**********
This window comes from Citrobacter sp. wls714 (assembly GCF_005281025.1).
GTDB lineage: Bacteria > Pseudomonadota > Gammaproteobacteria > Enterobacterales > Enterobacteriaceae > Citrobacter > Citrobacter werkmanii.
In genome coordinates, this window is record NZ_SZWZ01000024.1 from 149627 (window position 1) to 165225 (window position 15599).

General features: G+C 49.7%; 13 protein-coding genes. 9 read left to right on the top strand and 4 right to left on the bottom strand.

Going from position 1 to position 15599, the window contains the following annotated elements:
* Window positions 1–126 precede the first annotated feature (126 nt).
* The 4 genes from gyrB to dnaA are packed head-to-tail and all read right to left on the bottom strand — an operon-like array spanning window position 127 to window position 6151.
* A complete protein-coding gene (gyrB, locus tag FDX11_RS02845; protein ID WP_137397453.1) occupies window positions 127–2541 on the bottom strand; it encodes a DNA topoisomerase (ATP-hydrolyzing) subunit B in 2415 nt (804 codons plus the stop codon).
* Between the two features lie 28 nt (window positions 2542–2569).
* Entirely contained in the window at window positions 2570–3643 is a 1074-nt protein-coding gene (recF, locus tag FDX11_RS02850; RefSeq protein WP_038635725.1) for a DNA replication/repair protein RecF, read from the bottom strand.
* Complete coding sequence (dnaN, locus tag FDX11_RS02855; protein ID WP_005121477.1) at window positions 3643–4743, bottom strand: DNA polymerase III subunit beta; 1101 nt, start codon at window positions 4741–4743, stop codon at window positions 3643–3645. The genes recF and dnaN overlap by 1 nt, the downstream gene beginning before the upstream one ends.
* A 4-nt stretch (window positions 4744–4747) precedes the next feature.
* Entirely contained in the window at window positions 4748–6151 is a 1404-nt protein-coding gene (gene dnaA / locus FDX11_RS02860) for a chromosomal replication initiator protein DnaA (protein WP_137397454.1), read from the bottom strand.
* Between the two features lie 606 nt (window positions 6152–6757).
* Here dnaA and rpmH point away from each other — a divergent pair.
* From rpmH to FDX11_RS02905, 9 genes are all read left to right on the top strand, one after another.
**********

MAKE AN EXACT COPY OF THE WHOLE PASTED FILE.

This window comes from Citrobacter sp. wls714 (assembly GCF_005281025.1).
GTDB lineage: Bacteria > Pseudomonadota > Gammaproteobacteria > Enterobacterales > Enterobacteriaceae > Citrobacter > Citrobacter werkmanii.
In genome coordinates, this window is record NZ_SZWZ01000024.1 from 149627 (window position 1) to 165225 (window position 15599).

General features: G+C 49.7%; 13 protein-coding genes. 9 read left to right on the top strand and 4 right to left on the bottom strand.

Going from position 1 to position 15599, the window contains the following annotated elements:
* Window positions 1–126 precede the first annotated feature (126 nt).
* The 4 genes from gyrB to dnaA are packed head-to-tail and all read right to left on the bottom strand — an operon-like array spanning window position 127 to window position 6151.
* A complete protein-coding gene (gyrB, locus tag FDX11_RS02845; protein ID WP_137397453.1) occupies window positions 127–2541 on the bottom strand; it encodes a DNA topoisomerase (ATP-hydrolyzing) subunit B in 2415 nt (804 codons plus the stop codon).
* Between the two features lie 28 nt (window positions 2542–2569).
* Entirely contained in the window at window positions 2570–3643 is a 1074-nt protein-coding gene (recF, locus tag FDX11_RS02850; RefSeq protein WP_038635725.1) for a DNA replication/repair protein RecF, read from the bottom strand.
* Complete coding sequence (dnaN, locus tag FDX11_RS02855; protein ID WP_005121477.1) at window positions 3643–4743, bottom strand: DNA polymerase III subunit beta; 1101 nt, start codon at window positions 4741–4743, stop codon at window positions 3643–3645. The genes recF and dnaN overlap by 1 nt, the downstream gene beginning before the upstream one ends.
* A 4-nt stretch (window positions 4744–4747) precedes the next feature.
* Entirely contained in the window at window positions 4748–6151 is a 1404-nt protein-coding gene (gene dnaA / locus FDX11_RS02860) for a chromosomal replication initiator protein DnaA (protein WP_137397454.1), read from the bottom strand.
* Between the two features lie 606 nt (window positions 6152–6757).
* Here dnaA and rpmH point away from each other — a divergent pair.
* From rpmH to FDX11_RS02905, 9 genes are all read left to right on the top strand, one after another.